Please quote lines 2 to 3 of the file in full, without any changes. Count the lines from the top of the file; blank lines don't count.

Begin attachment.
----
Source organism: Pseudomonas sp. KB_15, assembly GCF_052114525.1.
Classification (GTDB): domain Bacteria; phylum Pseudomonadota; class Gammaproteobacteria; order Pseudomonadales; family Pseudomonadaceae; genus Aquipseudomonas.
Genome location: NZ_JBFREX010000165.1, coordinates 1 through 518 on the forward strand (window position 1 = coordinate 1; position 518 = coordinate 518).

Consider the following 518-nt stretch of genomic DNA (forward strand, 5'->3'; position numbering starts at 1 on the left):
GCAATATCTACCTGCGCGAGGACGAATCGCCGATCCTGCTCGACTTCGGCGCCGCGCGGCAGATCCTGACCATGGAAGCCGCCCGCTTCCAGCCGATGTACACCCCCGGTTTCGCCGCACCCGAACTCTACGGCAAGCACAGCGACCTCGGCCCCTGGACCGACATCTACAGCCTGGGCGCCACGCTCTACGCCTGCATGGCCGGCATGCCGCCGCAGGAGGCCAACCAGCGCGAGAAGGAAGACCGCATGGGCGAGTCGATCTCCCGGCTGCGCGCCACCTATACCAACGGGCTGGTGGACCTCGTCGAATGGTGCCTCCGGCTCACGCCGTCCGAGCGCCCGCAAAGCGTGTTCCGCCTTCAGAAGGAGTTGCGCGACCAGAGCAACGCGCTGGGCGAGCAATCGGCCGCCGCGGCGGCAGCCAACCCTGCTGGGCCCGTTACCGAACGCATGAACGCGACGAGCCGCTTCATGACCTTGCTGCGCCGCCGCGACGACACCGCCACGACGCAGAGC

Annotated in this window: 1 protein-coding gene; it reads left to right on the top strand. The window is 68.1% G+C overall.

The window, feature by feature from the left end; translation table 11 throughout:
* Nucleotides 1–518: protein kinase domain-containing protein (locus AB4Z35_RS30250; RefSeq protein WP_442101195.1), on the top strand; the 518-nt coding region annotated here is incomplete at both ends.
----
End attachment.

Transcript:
Classification (GTDB): domain Bacteria; phylum Pseudomonadota; class Gammaproteobacteria; order Pseudomonadales; family Pseudomonadaceae; genus Aquipseudomonas.
Genome location: NZ_JBFREX010000165.1, coordinates 1 through 518 on the forward strand (window position 1 = coordinate 1; position 518 = coordinate 518).